Converse flexoelectricity yields large piezoresponse force microscopy signals in non-piezoelectric materials
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European Commission's projectFLEXOCOMP - Enabling flexoelectric engineering through modeling and computation (EC-H2020-679451)
Converse flexoelectricity is a mechanical stress induced by an electric polarization gradient. It can appear in any material, irrespective of symmetry, whenever there is an inhomogeneous electric field distribution. This situation invariably happens in piezoresponse force microscopy (PFM), which is a technique whereby a voltage is delivered to the tip of an atomic force microscope in order to stimulate and probe piezoelectricity at the nanoscale. While PFM is the premier technique for studying ferroelectricity and piezoelectricity at the nanoscale, here we show, theoretically and experimentally, that large effective piezoelectric coefficients can be measured in non-piezoelectric dielectrics due to converse flexoelectricity.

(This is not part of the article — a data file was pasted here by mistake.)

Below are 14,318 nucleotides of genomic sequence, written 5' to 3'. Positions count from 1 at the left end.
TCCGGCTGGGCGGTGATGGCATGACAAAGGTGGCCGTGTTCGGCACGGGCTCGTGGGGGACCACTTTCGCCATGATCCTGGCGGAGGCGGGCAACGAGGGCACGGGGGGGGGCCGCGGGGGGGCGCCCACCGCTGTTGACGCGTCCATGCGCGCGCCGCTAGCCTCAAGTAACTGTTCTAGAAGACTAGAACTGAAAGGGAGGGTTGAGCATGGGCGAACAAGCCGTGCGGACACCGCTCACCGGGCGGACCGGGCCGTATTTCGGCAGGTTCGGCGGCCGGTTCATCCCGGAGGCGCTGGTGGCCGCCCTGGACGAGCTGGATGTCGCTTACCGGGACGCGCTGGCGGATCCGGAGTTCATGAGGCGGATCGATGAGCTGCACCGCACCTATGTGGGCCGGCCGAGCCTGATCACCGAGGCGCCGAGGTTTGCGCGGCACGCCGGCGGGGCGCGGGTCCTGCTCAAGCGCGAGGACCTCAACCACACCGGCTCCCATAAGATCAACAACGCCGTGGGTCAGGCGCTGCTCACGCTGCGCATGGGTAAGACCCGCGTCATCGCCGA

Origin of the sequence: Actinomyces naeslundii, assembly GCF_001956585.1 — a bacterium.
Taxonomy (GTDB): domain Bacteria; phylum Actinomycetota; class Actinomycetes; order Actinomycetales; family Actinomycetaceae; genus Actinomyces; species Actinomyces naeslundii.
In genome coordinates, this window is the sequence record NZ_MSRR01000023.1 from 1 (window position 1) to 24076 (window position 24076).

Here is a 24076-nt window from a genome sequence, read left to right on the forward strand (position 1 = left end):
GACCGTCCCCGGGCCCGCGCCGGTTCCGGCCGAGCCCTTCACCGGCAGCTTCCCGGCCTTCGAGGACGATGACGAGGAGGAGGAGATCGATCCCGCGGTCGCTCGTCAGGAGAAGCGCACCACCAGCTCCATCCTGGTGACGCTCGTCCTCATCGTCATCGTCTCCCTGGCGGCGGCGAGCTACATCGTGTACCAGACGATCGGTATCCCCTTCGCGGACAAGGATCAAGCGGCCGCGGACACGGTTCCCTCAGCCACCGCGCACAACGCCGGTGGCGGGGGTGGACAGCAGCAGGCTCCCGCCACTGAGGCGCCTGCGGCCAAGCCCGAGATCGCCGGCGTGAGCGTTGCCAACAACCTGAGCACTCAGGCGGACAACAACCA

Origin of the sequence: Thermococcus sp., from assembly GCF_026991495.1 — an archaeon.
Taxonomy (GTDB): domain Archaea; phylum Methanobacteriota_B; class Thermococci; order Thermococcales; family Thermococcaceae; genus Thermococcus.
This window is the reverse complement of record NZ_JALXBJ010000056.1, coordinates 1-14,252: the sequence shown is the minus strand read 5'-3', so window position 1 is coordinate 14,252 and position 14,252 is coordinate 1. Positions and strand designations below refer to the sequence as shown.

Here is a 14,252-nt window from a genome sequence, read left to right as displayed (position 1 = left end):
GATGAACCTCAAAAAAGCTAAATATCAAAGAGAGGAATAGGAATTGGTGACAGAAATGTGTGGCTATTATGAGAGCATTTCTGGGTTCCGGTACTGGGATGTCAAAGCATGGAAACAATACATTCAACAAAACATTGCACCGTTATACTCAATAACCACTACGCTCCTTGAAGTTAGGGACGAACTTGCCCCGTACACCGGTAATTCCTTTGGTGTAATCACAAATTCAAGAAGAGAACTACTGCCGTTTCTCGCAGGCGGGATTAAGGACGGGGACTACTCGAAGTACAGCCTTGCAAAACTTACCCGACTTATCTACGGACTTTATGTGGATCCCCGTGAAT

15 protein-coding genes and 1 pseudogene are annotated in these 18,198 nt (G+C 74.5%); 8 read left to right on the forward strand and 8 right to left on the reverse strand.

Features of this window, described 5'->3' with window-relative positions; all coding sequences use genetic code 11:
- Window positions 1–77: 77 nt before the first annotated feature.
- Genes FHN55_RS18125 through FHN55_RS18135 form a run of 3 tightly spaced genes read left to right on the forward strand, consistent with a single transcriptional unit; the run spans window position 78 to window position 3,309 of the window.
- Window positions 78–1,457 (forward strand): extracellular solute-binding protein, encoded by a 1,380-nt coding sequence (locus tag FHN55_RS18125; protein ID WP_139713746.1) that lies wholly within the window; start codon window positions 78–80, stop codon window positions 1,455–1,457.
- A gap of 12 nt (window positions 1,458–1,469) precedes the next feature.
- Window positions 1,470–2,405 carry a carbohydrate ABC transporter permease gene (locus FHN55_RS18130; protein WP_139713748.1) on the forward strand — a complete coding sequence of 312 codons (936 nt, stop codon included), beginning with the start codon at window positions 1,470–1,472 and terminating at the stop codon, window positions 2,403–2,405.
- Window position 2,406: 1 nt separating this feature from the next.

CitationAbdollahi, A. [et al.]. Converse flexoelectricity yields large piezoresponse force microscopy signals in non-piezoelectric materials. "Nature communications", 20 Març 2019, vol. 10, núm. 1266, p. 1-6.
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